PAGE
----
M Locus (PMEL)
No merle alleles (mm)
Other Coat Traits

Other Coat Traits

Furnishings (RSPO2) LINKAGE
Likely furnished (mustache, beard, and/or eyebrows) (FF)
Coat Length (FGF5)
Likely long coat (TT)
Shedding (MC5R)
Likely light shedding (TT)
Coat Texture (KRT71)
Likely curly coat (TT)
Hairlessness (FOXI3) LINKAGE
Very unlikely to be hairless (NN)
Hairlessness (SGK3)
Very unlikely to be hairless (NN)
Oculocutaneous Albinism Type 2 (SLC45A2) LINKAGE
Likely not albino (NN)
Other Body Features

Other Body Features

Muzzle Length (BMP3)
Likely medium or long muzzle (CC)
Tail Length (T)
Likely normal-length tail (CC)
Hind Dewclaws (LMBR1)
Unlikely to have hind dew claws (CC)
Blue Eye Color (ALX4) LINKAGE
Less likely to have blue eyes (NN)
Back Muscling & Bulk, Large Breed (ACSL4)
Likely normal muscling (CC)
Body Size

Body Size

Body Size (IGF1)
Intermediate (NI)
Body Size (IGFR1)
Larger (GG)
Body Size (STC2)
Larger (TT)
Body Size (GHR - E191K)
Larger (GG)
Body Size (GHR - P177L)
Larger (CC)
Performance

Performance

Altitude Adaptation (EPAS1)
Normal altitude tolerance (GG)
Appetite (POMC) LINKAGE
Normal food motivation (NN)

Through Cheyenne’s mitochondrial DNA we can trace her mother’s ancestry back to where dogs and people first became friends. This map helps you visualize the routes that her ancestors took to your home. Their story is described below the map.

Haplogroup

B1

Haplotype

B88

Map

B1

Bayl's Sunset Over Cheyenne’s Haplogroup

B1 is the second most common maternal lineage in breeds of European or American origin. It is the female line of the majority of Golden Retrievers, Basset Hounds, and Shih Tzus, and about half of Beagles, Pekingese and Toy Poodles. This lineage is also somewhat common among village dogs that carry distinct ancestry from these breeds. We know this is a result of B1 dogs being common amongst the European dogs that their conquering owners brought around the world, because nowhere on earth is it a very common lineage in village dogs. It even enables us to trace the path of (human) colonization: Because most Bichons are B1 and Bichons are popular in Spanish culture, B1 is now fairly common among village dogs in Latin America.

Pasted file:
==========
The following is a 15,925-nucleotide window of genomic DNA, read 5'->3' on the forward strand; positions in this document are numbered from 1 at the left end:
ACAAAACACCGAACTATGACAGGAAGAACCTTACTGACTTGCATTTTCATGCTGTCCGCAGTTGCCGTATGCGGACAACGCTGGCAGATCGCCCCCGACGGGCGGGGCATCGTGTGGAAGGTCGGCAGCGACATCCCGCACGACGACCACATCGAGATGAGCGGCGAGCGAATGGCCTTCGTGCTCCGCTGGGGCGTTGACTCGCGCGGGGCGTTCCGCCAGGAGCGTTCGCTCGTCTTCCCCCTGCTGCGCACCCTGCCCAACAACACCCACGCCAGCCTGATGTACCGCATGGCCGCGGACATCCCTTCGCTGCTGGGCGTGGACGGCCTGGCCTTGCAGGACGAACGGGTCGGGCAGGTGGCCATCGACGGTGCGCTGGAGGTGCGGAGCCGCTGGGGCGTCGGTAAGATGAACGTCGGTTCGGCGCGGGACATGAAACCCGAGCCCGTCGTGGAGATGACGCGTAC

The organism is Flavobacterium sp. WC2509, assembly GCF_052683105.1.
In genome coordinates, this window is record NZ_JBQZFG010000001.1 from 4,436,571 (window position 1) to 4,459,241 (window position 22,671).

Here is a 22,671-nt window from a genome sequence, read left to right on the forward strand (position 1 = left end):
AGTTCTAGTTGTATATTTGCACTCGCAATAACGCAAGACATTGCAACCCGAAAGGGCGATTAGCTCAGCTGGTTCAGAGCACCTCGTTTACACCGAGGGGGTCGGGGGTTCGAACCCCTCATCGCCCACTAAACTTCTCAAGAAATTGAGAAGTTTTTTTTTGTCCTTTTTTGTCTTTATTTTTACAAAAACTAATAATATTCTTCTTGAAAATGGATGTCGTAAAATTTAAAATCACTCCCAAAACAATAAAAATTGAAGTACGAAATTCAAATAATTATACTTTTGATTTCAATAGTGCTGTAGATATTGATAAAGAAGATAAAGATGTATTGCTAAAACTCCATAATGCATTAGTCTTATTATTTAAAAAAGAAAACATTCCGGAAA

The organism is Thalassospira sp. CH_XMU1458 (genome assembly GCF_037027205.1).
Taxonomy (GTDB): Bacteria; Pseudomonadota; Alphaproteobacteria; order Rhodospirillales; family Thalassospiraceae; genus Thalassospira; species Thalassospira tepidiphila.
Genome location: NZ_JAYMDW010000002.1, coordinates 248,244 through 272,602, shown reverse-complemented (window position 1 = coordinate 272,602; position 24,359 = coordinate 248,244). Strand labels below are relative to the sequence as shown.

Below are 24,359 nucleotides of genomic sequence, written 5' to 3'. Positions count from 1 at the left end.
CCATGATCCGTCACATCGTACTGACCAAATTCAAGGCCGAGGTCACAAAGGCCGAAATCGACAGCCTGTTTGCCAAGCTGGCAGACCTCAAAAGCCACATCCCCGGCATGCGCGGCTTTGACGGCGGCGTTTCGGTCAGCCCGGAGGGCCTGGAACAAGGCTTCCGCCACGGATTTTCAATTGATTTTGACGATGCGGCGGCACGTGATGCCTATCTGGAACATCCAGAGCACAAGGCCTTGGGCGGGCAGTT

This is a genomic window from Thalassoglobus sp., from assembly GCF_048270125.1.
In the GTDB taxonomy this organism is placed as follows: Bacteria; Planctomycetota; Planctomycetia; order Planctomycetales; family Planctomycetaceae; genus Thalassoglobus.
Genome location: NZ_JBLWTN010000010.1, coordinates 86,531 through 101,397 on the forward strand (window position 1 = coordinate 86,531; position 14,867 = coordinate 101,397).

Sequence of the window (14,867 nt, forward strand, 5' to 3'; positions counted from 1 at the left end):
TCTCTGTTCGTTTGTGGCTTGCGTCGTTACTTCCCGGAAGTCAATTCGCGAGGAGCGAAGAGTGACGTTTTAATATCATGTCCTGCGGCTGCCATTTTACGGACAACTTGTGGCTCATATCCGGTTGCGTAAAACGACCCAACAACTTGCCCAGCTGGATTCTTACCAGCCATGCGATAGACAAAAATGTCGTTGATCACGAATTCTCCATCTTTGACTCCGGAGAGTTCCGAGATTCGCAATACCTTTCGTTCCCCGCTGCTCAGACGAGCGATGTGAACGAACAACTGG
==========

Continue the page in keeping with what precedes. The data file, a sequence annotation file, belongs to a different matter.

B88

Bayl's Sunset Over Cheyenne’s Haplotype

Part of the B1 haplogroup, this haplotype occurs most frequently in Poodles.

Some other Embark dogs with this haplotype:

The B1 haplogroup can be found in village dogs like the Peruvian Village Dog, pictured above.

The Paternal Haplotype reveals a dog’s deep ancestral lineage, stretching back thousands of years to the original domestication of dogs.

Are you looking for information on the breeds that Cheyenne inherited from her mom and dad? Check out her breed breakdown and family tree.

Paternal Haplotype is determined by looking at a dog’s Y-chromosome—but not all dogs have Y-chromosomes!

Why can’t we show Paternal Haplotype results for female dogs?

All dogs have two sex chromosomes. Female dogs have two X-chromosomes (XX) and male dogs have one X-chromosome and one Y-chromosome (XY). When having offspring, female (XX) dogs always pass an X-chromosome to their puppy. Male (XY) dogs can pass either an X or a Y-chromosome—if the puppy receives an X-chromosome from its father then it will be a female (XX) puppy and if it receives a Y-chromosome then it will be a male (XY) puppy. As you can see, Y-chromosomes are passed down from a male dog only to its male offspring.

Since Cheyenne is a female (XX) dog, she has no Y-chromosome for us to analyze and determine a paternal haplotype.